Moving right along with the clean-up of the shots piled up on my phone, that brings us up to Christmas 2015 and some shots from a snowshoeing adventure up in Rocky Mountain National Park.
Snowshoeing is something I never tried until we moved to Colorado a couple of years ago. My husband took me out with a guide to try it out and I immediately fell in love! It wasn’t long after that trip that I suddenly owned my own pair of snowshoes. Just too bad it was the end of the season and I only got to use them once!
This past winter was going to be my chance to dive in and really break in my new snowshoes and hang out in the snow. Unfortunately, the weather didn’t cooperate. Most weekdays – while we were stuck at work for our “day jobs” – the weather was awesome. Fresh snow, little wind, decent temperatures. The weekends were another issue all together… storms rolling through, bringing with them lots of wind, biting windchills, and gobs of snow making navigating our way to and through the Park a little tricky. Figures, right?
So yes, we were a tad wimpy when it came to wanting to avoid the wind and the travel headaches. That meant we didn’t get out nearly as much as we had hoped. The first time weather and time off lined up was just 2 days after Christmas – with fresh snow and “little” wind t’boot!
We chose to snowshoe up part of the Flattop Mountain trail at Rocky Mountain National Park because we know the trail, there’s plenty to see, and the lower parts of it are pretty sheltered by trees. (We live only an hour from the Park, so that’s usually our go-to for snowshoeing because it keeps us out of miserable winter skiing traffic heading into the high country out west and gives us more time to play.)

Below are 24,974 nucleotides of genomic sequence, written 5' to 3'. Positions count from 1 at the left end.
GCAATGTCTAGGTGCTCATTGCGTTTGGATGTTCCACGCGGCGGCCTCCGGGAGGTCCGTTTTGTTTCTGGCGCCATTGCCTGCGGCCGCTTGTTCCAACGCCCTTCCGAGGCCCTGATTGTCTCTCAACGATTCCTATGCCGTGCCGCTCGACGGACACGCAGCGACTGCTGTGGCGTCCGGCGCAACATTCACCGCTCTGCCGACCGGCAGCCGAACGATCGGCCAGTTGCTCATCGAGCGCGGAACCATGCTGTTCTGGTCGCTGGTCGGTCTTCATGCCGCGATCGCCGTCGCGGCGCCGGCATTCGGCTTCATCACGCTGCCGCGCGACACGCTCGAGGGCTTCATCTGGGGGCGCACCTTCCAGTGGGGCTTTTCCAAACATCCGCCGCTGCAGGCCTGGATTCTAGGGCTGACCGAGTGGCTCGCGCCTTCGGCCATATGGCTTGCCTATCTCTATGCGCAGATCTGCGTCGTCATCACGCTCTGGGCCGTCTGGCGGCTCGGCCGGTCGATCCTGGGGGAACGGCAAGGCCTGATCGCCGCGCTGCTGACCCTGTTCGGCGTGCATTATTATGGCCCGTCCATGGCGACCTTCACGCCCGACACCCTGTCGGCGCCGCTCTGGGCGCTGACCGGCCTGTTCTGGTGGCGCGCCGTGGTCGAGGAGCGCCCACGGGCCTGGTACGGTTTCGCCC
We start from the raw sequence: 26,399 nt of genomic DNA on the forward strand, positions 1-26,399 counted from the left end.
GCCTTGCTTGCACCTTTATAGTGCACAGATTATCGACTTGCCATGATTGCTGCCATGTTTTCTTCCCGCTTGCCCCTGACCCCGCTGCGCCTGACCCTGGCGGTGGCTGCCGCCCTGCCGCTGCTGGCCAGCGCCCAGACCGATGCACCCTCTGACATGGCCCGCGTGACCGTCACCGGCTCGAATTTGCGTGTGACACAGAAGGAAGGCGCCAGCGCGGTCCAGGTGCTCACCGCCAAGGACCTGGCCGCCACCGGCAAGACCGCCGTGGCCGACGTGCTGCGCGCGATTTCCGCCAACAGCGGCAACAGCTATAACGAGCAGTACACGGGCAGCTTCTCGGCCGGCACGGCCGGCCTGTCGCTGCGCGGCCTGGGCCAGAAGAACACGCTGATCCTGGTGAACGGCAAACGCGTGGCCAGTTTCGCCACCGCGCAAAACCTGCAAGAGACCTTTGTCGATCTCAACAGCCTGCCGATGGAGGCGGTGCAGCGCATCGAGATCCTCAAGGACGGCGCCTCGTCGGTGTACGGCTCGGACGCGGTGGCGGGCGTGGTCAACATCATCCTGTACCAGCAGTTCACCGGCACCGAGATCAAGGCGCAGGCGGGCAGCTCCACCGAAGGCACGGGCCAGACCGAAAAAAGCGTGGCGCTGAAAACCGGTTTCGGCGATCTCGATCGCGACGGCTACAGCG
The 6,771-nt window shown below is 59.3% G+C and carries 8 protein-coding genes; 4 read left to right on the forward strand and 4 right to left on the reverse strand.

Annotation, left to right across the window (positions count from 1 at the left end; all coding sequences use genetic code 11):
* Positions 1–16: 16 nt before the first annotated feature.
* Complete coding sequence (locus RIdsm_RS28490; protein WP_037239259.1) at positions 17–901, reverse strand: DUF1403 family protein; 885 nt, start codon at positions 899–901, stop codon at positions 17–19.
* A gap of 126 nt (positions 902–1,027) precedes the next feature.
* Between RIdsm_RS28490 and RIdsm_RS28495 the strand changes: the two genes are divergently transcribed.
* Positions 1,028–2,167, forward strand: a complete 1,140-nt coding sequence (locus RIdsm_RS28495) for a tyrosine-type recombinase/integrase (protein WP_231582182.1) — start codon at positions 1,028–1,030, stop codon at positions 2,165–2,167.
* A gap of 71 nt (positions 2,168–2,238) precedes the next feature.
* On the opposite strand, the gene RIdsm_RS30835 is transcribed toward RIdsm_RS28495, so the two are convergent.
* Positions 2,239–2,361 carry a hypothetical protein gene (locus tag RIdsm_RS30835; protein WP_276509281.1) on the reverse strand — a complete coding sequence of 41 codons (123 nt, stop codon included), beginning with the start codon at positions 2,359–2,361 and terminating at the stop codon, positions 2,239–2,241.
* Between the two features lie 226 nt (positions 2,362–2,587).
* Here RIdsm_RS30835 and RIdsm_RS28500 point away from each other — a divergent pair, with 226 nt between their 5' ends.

With the snow that had fallen the day before, it was a winter wonderland. Amazingly picturesque no matter which direction you looked. The only complication was the wind picking up (not in the forecast… typical mountain weather!) and we were “bombed” by clumps of snow being tossed off of the pines. No matter – it’s dry and fluffy snow, so it wasn’t like being pelted with chunks of wet, packed, ice-laden snow like we often get back on the East Coast.
We tooled around in the woods for a few hours, working up quite a sweat and an appetite. (Showshoeing is an excellent workout, said to burn around 1200 calories an hour!) We went a couple of miles up the trail until we found a nice sheltered spot in the woods an plunked ourselves down in the snow for a spot of lunch before heading back down. I simply love being out in the snow, and I think my husband captured my utter glee quite well…
Once we got ourselves back down to Bear Lake, we popped out into one of the openings along the shoreline to check out the view. It’s always so gorgeous at Bear Lake – unless the clouds move in and hide the mountains, of course! That wasn’t the case for us that day. It was quite spectacular and we quickly saw that we made the right decision to turn around when we did because the wind was only getting worse up high.
(That’s not clouds coming in over the mountains – that’s wind-driven snow being blown uphill and over the peaks from the western slopes!)
It’s only October now, but we’re already getting our hopes high and committing to getting out more this winter. It may seem odd to be thinking about snow during the fall, but up at the higher elevations, it’s already snowing a little and winter will be going full-force within a month. With a good storm or two, who knows? Maybe we can break out the snowshoes again sooner than we thought! (Fingers crossed!)